MiWuLa News TV: Dezember 2011 - Teil 1

Uploaded by MiWuLaTV on 13.12.2011

Welcome to the first part of the Christmas Edition of the MiWuLa News!
We'll take a look at a very special project
that we have secretly been working on for a few months.
The history of the world in a miniature format.
In the past years, we generated quite a buzz
with special exhibitions such as The Divided City and Utopia.
Since August 2011, we started on a new one.
Until the beginning of next year, all participating model makers
will have to use their full expertise.
Our chief model maker Gerhard Dauscher explains what this is all about:
We've spent several hours developing the subject matter
of the modules with historians in various meetings.
We thought long and hard about the time intervals of our modules,
how many there should be and what we want to show.
We are building eight modules.
We start very early, 5000 BC, with the emergence of the first settlements.
When mankind started to develop agriculture and farming.
We then make a great leap forward to the Middle Ages.
Then we take smaller steps with seven modules, every 150 years until 1945.
With these 8 modules we show the development of the last 1.000 years.
It's very important to us that life back then becomes clear and recognisable.
Not only everyday life - life in the family,
food, accommodation, working conditions, how people lived.
But also the political life, the life of the powerful, police, military,
all that will be shown in a historical background.
Our focus is on a town somewhere in the middle of Germany.
The town is at a river - that was always the origin of a settlement,
flowing water for supply, transport and commerce.
We determined a few things, such as a castle.
We then show its development over time,
from a defiant fort to a baroque castle and later to an academic high school.
Very important is also the progress from agriculture to craftmanship to the industrial age,
the last modules are then full with chimneys and large scale industry,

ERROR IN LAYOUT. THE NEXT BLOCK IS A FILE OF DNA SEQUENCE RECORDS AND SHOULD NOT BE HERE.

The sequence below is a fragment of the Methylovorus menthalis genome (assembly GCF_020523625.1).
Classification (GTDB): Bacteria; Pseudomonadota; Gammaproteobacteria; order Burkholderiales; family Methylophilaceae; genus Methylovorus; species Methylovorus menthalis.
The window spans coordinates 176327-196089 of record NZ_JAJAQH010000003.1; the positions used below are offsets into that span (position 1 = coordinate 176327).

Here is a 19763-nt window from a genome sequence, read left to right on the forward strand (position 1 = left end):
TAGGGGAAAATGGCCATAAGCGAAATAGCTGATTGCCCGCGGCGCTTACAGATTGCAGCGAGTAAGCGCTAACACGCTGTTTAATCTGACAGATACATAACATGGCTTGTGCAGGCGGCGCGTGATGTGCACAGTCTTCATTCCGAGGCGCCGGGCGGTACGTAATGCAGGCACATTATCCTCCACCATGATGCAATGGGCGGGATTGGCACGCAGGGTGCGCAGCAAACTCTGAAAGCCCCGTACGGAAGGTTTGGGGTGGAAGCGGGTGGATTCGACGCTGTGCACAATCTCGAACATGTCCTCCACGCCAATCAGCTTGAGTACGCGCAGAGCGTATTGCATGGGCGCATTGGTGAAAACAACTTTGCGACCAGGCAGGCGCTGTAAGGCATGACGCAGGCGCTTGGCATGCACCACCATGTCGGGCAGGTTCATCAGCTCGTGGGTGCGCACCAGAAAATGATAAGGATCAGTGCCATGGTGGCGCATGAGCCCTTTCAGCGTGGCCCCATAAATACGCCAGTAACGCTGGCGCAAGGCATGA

where we'll also show the down sides of those times.
What's important, what must be shown in a history of 1.000 years?
How is information acquired?
Because there weren't any photos back then, we use old paintings and pictures,
as well as countless writings.
We are also supported by the Federal Agency for Civic Education.
Historian Dr. Bamberger-Stemmann provides important help
and gives expert advice on many details.
We have to imagine the scene like this: It's a kind of human zoo.
That was the essence of this so-called "Völkerschau", here in Hamburg, too.
Direct contact is avoided.
This woman, who gets so close to this lion, is already the maximum.
She reaches out very far, and that's okay.
But no direct contact.
The colonial society views them as savages,
with whom communication is not possible.
That's the detachment we have to show.
Certain people do research on certain topics.
Someone investigates nourishment, tries to find out
how people ate in the last 1.000 years.
Someone investigates the military - how did it develop from module to module,
and how do we show that?
The development of bridges, automobiles or hand tools -
many themes require detailled research.
One example for a typical problem are windowpanes.
What were they like in the middle ages? Was glass already available?
How did they shut them in the wintertime?
As with the windows, there are hundreds of stories
that develop in each diorama.
An every single story needs to be adressed.
Over 80 buildings, made partially out of wood, are created for these eight modules.
Unfortunatley, we don't have any suppliers available for these buildings.
We have to build everything ourselves.
We start in the Middle Ages with half-timbered houses and simple architecture,
that then progresses over time.
Same with the industry, starting from a small craft enterprise,
a sawmill, that grows to an armaments manufacturer.
And the figurines?
There aren't any figures to buy for the time before the 19th century.
That will also swallow many hours
to paint the clothes of the figures with tweezers and tiny brushes.
Approximately 2.500 figures will fill the dioramas with life.
What excites me about this project, is that we make history come alive.
We show history, the way life was.
We're taking it out of dusty old books
and show scenes and put it all into perspective.
From the Young Stone Age to the 20th century, we are working hard
to make historical life clearly understandable in all its details.
There are about 20 people working on this project,
where we try to show everything vividly.
The first test flights of mankind,
or the destruction brought by the world wars, misery through severe illness,
or the joy and solidarity of early civilisation.
The architecture of the various eras will make clear
how much mankind has developed.
We won't give everything away, of course, also because
there will be a big TV documentary about the background of this exhibition.
Early next year, you can see for yourself
how the final result turned out -
in a new and unique special exhibition,
hand-made in the Miniatur Wunderland.
It will be open to our guests presumably in spring.